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Bone Grafting for Implant Placement

Bone Grafting for Implant Placement

Not all jawbones are ideal for implant placement. For example, a bone grafting procedure may be required either at the time of implant placement or as a separate procedure prior to implant placement.

Socket Bone Grafting

At the time of extraction, periodontist will determine whether or not the extraction site is a good candidate for immediate implant placement. If not, patient will receive a socket bone grafting where bone materials are placed into the extraction socket. Depending on the situation, a barrier membrane may be placed over the grafting materials. A period of usually 3 months is allowed for the bone to mature to then receive the dental implant screw.

It is well known that following extraction, jawbone will reshape itself at the extraction site by losing some bone. Some individuals will lose more bone than others. Socket bone grafting is therefore important because it will reduce the chance of patients losing too much jawbone after extraction. Not only does socket bone grafting help patients to maintain as much as possible the volume of the jawbone at the extraction site, it also helps to build the gums around extraction site because the contour of the gums is determined by the contour of the jawbone. Therefore, from both functional and esthetic standpoint, it is critical that a socket bone grafting is done at the time of extraction. Even if the patient is not planning to have dental implant therapy to replace the missing tooth after extraction in the near future, a socket bone grafting is still recommended because

  1. it can build the bone and gum volume needed to help the dentist to make a nice-looking dental bridge over the extraction site,
  2. it can help to maximize the volume of jawbone, providing stronger support for the denture,
  3. it can slow down the progression of maxillary sinus pneumatization (upper back teeth),
  4. it may reduce the risk of dry socket following extraction,
  5. it is relatively simple to perform surgically,
  6. its post-operative healing experienced by the patient is similar to if no socket bone grafting is done,
  7. in case the patient changes his/her mind years later and wants to have a dental implant, the patient will more likely to still have enough bone to have implant screw placed without additional bone grafting procedures.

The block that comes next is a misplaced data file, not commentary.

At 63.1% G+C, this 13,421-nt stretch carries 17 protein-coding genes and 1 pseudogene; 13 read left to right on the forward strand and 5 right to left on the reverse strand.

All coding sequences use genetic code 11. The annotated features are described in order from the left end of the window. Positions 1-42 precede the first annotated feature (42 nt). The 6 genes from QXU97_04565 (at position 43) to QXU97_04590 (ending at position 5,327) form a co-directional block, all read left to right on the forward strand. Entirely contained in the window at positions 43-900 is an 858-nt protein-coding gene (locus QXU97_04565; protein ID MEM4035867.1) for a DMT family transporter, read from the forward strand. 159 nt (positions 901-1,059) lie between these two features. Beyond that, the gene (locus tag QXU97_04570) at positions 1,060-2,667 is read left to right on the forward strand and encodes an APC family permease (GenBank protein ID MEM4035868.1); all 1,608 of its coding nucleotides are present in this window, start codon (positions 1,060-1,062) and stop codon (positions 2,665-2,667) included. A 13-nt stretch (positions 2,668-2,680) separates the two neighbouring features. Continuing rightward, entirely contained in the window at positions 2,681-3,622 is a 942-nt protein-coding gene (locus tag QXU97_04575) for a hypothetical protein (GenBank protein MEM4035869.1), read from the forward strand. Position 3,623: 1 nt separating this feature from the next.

Ridge Augmentation

It is well known that after tooth removal the jawbone will remodel and become atrophic in volume over time. As such, many individuals who have lost their teeth for many years have inadequate amount of bone for dental implant placement.

Ridge augmentation is an advanced bone grafting procedure that helps to build new bone over the atrophic jawbone in preparation for implant therapy. If the atrophy of jawbone is not so severe, ridge augmentation can be done at the same time with implant placement. If jawbone has lost its volume extensively, a separate ridge augmentation procedure will be performed. Ridge augmentation procedure involves the use of bone grafting materials, barrier membranes, possibly some tenting/fixation screws, and growth factor(s). If a separate ridge augmentation procedure is done, the patient will need to wait for a period of at least 6 months before undergoing dental implant placement.

Maxillary Sinus & Nasal Bone Grafting

Situated on top of the upper back teeth are the maxillary sinuses. Following extraction of upper back teeth, the maxillary sinus will usually expand in a process known as maxillary sinus pneumatization. This pneumatization will lead to loss of jawbone height. If the loss is extensive, a maxillary sinus bone grafting procedure will need to be done either prior to or at the same time of dental implant placement.

There are essentially two types of surgical techniques utilized in maxillary sinus bone grafting. One procedure involves opening a window on the lateral side of the maxillary sinus to facilitate the placement of bone grafting materials inside the sinus. The other procedure involves gaining access from the base of the sinus to place bone grafting materials. In both situations, the Schneiderian membrane (the lining of the maxillary sinus cavity) will be lifted so in reality the bone grafting materials are not placed inside the maxillary sinus but below the sinus where it is needed for implant placement. Immediately following the procedures, it is not uncommon for patients to experience some minor nose bleeding and sinus congestion.

In nasal bone grafting, the base of the nose is lifted up and the bone grafting materials are placed right under the nose. Nasal bone grafting is indicated for the placement of dental implants at the front area of the upper jawbone where there is inadequate jawbone height.